Classical Music Graffiti, or the Promise of Placecasting

Earlier this week I noticed that a fellow patron of the JP Licks men’s restroom felt inspired to jot “Gustav Holst 9 planets” on the baby-changing table with black marker. Perhaps it was playing on his iPod as he was taking care of business and he felt compelled to leave an inscription of this sublime listening experience on the nearest wall. Now that our listening experiences happen more often while we are out and about, perhaps this is a natural impulse–to connect our music memories to places.

In fact, a exploding number of networked geo-annotation projects offer digital outlets this impulse, and as with every other nuance of networked culture, a neologism now exists to describe it:

placecasting ‘: networked publishing of digital media (esp. audio) that is logically associated with a physical location, to be experienced by suitably equipped people in that location.

Placecasting would allow the music lover I describe to attach Holst to the JP licks bathroom (or perhaps JP Licks more generally, to be inclusive) such that anyone else with the right networked device would be able to listen to it here.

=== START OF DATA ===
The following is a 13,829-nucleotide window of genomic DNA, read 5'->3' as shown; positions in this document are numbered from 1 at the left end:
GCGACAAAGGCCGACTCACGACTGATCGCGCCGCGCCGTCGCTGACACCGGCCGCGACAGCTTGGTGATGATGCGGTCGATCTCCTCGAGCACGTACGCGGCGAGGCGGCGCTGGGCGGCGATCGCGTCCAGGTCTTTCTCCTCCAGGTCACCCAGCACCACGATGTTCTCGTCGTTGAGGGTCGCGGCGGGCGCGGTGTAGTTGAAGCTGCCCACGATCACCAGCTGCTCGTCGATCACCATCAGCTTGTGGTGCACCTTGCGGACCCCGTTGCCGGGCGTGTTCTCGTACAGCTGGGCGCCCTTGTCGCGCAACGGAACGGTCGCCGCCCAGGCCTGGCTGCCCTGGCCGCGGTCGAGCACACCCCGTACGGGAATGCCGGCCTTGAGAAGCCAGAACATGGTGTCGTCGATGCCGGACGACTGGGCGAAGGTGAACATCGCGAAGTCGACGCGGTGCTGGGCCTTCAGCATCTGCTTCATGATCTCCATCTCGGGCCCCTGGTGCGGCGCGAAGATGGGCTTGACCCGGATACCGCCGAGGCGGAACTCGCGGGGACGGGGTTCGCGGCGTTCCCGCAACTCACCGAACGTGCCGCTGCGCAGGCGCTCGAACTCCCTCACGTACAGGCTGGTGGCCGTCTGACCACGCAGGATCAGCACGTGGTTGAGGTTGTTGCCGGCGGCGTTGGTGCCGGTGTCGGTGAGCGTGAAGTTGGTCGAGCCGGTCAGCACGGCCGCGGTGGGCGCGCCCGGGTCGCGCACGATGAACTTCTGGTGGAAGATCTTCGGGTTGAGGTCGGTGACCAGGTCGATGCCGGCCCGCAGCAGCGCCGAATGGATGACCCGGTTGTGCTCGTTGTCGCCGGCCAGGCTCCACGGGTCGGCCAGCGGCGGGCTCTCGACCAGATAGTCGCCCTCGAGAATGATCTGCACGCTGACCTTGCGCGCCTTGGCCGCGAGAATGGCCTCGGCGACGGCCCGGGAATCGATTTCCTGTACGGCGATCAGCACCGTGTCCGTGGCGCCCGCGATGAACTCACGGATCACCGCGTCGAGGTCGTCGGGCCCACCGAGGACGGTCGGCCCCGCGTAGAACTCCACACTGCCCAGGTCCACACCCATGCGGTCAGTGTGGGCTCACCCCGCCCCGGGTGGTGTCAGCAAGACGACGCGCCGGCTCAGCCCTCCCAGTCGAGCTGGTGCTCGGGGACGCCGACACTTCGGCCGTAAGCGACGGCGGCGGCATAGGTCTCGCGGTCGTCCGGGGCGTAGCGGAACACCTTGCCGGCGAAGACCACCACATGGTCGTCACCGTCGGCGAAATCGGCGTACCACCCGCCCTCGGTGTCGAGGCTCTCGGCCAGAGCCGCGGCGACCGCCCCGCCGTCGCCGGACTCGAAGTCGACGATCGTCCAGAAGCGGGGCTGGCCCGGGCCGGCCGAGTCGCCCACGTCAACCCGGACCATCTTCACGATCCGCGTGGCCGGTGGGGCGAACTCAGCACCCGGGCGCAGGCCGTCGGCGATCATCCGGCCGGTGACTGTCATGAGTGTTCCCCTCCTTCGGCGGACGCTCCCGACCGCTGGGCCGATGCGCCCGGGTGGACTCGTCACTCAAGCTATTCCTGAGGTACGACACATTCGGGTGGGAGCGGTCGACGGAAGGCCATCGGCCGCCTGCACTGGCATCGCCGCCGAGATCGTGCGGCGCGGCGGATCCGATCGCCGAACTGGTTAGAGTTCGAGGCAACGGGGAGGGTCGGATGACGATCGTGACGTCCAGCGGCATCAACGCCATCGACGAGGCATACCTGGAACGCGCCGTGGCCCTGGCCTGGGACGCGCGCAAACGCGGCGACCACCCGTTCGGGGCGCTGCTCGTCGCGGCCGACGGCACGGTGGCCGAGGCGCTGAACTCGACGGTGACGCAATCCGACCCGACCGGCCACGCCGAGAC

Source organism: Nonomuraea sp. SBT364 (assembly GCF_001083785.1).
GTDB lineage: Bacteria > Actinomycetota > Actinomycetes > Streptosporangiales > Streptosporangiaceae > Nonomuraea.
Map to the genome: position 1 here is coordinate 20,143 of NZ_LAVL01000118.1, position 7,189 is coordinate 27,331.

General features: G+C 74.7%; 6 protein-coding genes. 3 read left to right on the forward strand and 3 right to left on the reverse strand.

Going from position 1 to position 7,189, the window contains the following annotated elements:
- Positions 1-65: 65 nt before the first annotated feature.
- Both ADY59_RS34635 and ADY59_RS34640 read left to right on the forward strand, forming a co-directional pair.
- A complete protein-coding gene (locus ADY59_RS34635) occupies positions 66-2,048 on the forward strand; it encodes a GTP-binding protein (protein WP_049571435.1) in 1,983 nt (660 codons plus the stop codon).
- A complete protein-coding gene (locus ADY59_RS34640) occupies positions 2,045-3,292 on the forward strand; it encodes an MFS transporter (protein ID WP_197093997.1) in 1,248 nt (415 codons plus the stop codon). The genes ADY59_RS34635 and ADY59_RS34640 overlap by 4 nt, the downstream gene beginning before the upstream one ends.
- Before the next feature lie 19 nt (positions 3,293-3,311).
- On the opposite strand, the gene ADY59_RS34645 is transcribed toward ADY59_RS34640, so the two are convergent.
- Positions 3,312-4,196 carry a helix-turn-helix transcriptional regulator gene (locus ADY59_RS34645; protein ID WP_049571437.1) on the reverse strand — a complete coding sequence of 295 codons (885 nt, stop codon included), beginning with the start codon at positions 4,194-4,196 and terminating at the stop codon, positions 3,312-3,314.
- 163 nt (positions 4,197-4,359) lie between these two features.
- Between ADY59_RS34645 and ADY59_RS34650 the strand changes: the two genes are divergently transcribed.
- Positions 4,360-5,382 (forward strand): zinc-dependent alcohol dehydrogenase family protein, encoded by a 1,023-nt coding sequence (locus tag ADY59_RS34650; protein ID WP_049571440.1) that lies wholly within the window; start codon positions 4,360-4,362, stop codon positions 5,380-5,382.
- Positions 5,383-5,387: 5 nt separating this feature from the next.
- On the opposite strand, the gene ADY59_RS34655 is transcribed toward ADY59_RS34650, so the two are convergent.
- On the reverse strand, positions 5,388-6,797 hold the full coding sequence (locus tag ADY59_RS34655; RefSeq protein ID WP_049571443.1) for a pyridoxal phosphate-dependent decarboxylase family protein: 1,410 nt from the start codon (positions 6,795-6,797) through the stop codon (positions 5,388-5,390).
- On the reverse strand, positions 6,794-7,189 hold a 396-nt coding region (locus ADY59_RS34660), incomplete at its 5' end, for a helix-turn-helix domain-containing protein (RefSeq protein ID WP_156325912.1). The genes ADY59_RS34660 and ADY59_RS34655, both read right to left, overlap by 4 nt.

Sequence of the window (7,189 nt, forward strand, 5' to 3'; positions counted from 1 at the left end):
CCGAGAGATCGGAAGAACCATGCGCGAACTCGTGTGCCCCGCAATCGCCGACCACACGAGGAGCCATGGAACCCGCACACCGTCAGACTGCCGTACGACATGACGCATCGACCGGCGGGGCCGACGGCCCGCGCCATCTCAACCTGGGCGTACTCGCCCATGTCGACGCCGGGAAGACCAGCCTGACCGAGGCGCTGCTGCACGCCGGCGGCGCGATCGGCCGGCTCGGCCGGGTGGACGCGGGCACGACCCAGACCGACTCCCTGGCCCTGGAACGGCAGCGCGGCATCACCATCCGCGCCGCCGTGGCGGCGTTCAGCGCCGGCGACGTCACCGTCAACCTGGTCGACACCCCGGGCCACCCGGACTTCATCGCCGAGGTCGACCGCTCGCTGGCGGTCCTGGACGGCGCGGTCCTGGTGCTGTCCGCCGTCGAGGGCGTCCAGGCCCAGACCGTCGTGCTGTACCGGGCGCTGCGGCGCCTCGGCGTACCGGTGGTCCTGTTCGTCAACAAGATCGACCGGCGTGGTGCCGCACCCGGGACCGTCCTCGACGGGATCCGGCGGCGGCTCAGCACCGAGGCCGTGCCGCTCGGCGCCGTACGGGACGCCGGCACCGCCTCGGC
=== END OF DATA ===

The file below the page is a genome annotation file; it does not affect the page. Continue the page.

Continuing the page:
And the social networking aspects of this digital annotation would enable allow others to satisfy their need to comment on the original post, as another patron of the bathroom did the next day:

“John Williams made a career outta ripping of him off! So much for public domain”


2 responses to “Classical Music Graffiti, or the Promise of Placecasting”

  1. Highbrow graffiti – I guess it’s to be expected around Harvard and MIT…

    I am sure there are several geotagging equivalents for media files, but the only way I can think of at the moment is to use a combination of Trailfire and YouTube. Trailfire allows you to embed media in a pagelink, so that if you had a wifi web-enabled ipod, you could search on JP Licks, then choose whatever tags other people had left. Virtual graffiti, med son et lumiere!

    I’ve done a trail around Durham (England) that has some embedded media. But as I said, there must be other more direct ways of doing this.